When paid propofol expert, Paul White, testified in the Conrad Murray Michael Jackson manslaughter case, he tried to make a case for the ‘standard of practice’ being somehow different than the accepted ‘standard of care’ for sedation.
The only problem with his testimony is there is no such thing as the ‘standard of practice,’ and White knows it.
It is bad enough that White is facing 2 counts of contempt, but now, it appears he is trying to add perjury to his courtroom record.
Having given sedation for office-based surgery for nearly 2 decades, I can empathize with non-paid, propofol expert, Steven Shafer’s comment that ‘bedroom anesthesia’ has no tolerance for error because you have no backup.
In a surgeon’s office, it is not uncommon for only the surgeon, a non-RN scrub tech and myself to be giving elective cosmetic surgery care.
While, at least in accredited offices, there is oxygen, Ambu bag, suction, defibrillator & crash cart available, that ‘backup’ provides only a slight increment of patient safety.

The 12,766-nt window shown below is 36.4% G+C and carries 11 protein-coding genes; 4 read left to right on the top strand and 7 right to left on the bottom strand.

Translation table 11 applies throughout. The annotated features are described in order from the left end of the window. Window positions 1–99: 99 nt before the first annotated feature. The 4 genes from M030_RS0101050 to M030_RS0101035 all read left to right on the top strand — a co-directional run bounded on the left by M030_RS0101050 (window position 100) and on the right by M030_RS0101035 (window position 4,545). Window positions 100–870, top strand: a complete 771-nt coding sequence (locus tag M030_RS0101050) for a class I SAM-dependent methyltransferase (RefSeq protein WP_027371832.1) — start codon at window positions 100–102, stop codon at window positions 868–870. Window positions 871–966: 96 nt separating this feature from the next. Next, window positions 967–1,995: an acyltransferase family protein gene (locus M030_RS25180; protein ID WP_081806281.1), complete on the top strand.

More critical than the basic safety equipment is the ability to measure the organ medicated, the patient’s brain, in addition to the usual vital signs.
With direct brain measurement, one avoids over-medication, dramatically increasing patient safety by never taking the patient to deeper than intended sedation levels, thereby avoiding the need to rescue.
I can only speculate on what could have possibly motivated White to testify on Murray’s behalf but I am delighted with my decision to turn that offer down before White accepted it.